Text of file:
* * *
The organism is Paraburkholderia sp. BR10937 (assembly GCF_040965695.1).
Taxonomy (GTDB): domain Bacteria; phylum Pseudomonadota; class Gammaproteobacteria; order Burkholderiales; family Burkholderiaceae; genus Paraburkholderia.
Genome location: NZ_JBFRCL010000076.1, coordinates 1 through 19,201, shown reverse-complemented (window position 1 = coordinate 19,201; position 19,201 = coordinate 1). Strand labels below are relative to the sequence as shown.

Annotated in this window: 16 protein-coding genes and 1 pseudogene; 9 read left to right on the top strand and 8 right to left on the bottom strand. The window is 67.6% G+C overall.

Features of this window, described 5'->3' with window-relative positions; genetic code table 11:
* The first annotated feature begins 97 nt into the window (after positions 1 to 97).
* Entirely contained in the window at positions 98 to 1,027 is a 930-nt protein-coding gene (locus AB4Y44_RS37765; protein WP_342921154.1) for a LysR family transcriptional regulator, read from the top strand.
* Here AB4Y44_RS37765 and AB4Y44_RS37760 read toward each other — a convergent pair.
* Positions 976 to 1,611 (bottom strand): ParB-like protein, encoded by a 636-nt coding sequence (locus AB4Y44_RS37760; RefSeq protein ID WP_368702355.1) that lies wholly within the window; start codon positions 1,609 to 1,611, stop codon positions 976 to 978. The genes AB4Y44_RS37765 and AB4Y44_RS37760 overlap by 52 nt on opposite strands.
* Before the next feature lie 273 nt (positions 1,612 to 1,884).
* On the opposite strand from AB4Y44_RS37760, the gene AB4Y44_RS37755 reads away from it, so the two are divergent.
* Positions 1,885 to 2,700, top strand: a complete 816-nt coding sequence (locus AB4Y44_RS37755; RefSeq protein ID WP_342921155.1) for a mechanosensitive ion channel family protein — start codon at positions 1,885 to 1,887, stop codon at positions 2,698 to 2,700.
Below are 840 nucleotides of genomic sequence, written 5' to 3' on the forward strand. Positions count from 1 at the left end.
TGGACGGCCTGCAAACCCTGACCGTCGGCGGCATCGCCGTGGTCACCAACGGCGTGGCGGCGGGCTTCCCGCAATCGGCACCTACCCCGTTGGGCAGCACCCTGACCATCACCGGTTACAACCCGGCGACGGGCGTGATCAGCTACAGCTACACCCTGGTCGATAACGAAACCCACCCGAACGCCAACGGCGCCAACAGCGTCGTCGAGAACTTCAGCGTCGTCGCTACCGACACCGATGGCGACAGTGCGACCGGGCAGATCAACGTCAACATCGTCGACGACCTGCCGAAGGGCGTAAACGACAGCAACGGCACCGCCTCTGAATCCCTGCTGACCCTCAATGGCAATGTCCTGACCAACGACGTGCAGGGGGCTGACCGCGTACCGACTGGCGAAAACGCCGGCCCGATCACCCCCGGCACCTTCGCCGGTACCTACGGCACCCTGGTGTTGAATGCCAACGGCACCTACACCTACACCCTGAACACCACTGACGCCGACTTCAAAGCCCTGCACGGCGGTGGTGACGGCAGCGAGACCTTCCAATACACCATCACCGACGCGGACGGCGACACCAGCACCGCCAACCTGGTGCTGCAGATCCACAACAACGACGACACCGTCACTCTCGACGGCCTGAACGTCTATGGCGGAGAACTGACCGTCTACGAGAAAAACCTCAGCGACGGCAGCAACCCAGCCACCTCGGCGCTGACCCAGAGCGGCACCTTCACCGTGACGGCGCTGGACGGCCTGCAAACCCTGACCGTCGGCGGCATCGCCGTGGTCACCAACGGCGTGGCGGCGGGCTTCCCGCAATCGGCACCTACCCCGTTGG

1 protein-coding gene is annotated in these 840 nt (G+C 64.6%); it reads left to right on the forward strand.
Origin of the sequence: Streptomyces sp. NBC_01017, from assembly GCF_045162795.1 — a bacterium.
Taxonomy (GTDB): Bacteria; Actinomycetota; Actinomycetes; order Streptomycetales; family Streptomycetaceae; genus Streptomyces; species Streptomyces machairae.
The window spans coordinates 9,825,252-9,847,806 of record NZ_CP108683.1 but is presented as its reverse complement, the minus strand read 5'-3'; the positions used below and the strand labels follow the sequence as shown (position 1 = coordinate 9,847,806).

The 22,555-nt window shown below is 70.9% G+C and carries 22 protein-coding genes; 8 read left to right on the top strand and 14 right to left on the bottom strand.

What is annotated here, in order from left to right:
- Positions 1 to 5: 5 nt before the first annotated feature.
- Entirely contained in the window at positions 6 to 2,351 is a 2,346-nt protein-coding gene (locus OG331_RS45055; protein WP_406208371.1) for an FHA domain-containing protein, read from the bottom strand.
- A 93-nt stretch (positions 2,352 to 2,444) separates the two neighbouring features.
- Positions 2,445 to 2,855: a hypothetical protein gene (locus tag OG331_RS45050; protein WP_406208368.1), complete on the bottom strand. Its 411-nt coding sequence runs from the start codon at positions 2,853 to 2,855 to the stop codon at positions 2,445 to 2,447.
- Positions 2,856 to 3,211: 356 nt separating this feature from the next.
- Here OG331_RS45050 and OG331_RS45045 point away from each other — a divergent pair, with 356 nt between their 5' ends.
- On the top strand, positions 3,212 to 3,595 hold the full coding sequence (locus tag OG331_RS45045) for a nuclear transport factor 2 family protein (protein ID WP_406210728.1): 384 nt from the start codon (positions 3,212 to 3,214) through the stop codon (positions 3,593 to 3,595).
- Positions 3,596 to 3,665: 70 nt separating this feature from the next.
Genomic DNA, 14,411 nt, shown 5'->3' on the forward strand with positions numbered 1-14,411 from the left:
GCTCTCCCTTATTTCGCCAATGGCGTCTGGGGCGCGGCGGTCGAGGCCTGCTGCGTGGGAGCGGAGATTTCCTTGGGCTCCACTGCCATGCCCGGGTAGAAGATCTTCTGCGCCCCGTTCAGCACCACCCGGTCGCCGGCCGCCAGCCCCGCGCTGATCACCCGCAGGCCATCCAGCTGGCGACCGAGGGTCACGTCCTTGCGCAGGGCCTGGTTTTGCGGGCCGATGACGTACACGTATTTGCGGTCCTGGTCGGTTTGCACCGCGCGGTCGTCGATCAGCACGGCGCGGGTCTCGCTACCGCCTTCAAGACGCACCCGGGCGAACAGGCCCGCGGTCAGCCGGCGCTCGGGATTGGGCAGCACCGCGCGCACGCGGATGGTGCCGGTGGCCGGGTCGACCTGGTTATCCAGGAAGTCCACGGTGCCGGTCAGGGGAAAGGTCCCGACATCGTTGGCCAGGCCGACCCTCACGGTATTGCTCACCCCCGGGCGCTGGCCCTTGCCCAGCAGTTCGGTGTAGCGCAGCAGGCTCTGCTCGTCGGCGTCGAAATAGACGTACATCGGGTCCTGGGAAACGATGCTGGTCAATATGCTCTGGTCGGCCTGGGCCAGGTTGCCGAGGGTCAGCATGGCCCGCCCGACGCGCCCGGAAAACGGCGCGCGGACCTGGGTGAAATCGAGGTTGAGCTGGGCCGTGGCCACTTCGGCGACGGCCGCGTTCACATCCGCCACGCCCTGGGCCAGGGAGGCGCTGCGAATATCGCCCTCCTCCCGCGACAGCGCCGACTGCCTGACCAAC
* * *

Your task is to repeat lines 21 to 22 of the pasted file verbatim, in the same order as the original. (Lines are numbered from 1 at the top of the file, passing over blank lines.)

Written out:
- Positions 1 to 5: 5 nt before the first annotated feature.
- Entirely contained in the window at positions 6 to 2,351 is a 2,346-nt protein-coding gene (locus OG331_RS45055; protein WP_406208371.1) for an FHA domain-containing protein, read from the bottom strand.